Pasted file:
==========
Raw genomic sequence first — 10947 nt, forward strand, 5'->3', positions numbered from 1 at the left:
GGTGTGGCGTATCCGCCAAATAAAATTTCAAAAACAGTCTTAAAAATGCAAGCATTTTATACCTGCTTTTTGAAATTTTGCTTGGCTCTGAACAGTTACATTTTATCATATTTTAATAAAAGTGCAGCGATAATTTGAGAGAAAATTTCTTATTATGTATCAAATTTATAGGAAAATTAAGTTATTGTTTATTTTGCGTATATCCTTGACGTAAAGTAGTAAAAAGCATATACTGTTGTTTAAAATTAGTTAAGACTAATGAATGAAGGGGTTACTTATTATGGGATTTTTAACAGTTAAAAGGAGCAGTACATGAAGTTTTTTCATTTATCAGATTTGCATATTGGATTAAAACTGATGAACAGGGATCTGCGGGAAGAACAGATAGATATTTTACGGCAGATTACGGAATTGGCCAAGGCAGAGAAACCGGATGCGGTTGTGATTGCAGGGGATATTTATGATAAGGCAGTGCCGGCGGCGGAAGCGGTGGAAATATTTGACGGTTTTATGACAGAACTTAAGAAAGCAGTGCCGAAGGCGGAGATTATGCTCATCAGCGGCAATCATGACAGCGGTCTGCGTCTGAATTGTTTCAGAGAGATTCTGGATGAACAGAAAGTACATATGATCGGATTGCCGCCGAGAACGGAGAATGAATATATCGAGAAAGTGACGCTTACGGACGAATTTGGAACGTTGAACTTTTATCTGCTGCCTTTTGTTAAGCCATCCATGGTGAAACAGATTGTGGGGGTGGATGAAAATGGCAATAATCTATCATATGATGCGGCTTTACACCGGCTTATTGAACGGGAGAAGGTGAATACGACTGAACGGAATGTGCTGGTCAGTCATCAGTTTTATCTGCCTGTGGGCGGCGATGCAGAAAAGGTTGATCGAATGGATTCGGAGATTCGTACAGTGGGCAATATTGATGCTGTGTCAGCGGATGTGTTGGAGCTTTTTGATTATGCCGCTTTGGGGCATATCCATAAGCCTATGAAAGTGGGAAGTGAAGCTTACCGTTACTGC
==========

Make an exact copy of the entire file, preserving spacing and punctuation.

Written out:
Raw genomic sequence first — 10947 nt, forward strand, 5'->3', positions numbered from 1 at the left:
GGTGTGGCGTATCCGCCAAATAAAATTTCAAAAACAGTCTTAAAAATGCAAGCATTTTATACCTGCTTTTTGAAATTTTGCTTGGCTCTGAACAGTTACATTTTATCATATTTTAATAAAAGTGCAGCGATAATTTGAGAGAAAATTTCTTATTATGTATCAAATTTATAGGAAAATTAAGTTATTGTTTATTTTGCGTATATCCTTGACGTAAAGTAGTAAAAAGCATATACTGTTGTTTAAAATTAGTTAAGACTAATGAATGAAGGGGTTACTTATTATGGGATTTTTAACAGTTAAAAGGAGCAGTACATGAAGTTTTTTCATTTATCAGATTTGCATATTGGATTAAAACTGATGAACAGGGATCTGCGGGAAGAACAGATAGATATTTTACGGCAGATTACGGAATTGGCCAAGGCAGAGAAACCGGATGCGGTTGTGATTGCAGGGGATATTTATGATAAGGCAGTGCCGGCGGCGGAAGCGGTGGAAATATTTGACGGTTTTATGACAGAACTTAAGAAAGCAGTGCCGAAGGCGGAGATTATGCTCATCAGCGGCAATCATGACAGCGGTCTGCGTCTGAATTGTTTCAGAGAGATTCTGGATGAACAGAAAGTACATATGATCGGATTGCCGCCGAGAACGGAGAATGAATATATCGAGAAAGTGACGCTTACGGACGAATTTGGAACGTTGAACTTTTATCTGCTGCCTTTTGTTAAGCCATCCATGGTGAAACAGATTGTGGGGGTGGATGAAAATGGCAATAATCTATCATATGATGCGGCTTTACACCGGCTTATTGAACGGGAGAAGGTGAATACGACTGAACGGAATGTGCTGGTCAGTCATCAGTTTTATCTGCCTGTGGGCGGCGATGCAGAAAAGGTTGATCGAATGGATTCGGAGATTCGTACAGTGGGCAATATTGATGCTGTGTCAGCGGATGTGTTGGAGCTTTTTGATTATGCCGCTTTGGGGCATATCCATAAGCCTATGAAAGTGGGAAGTGAAGCTTACCGTTACTGC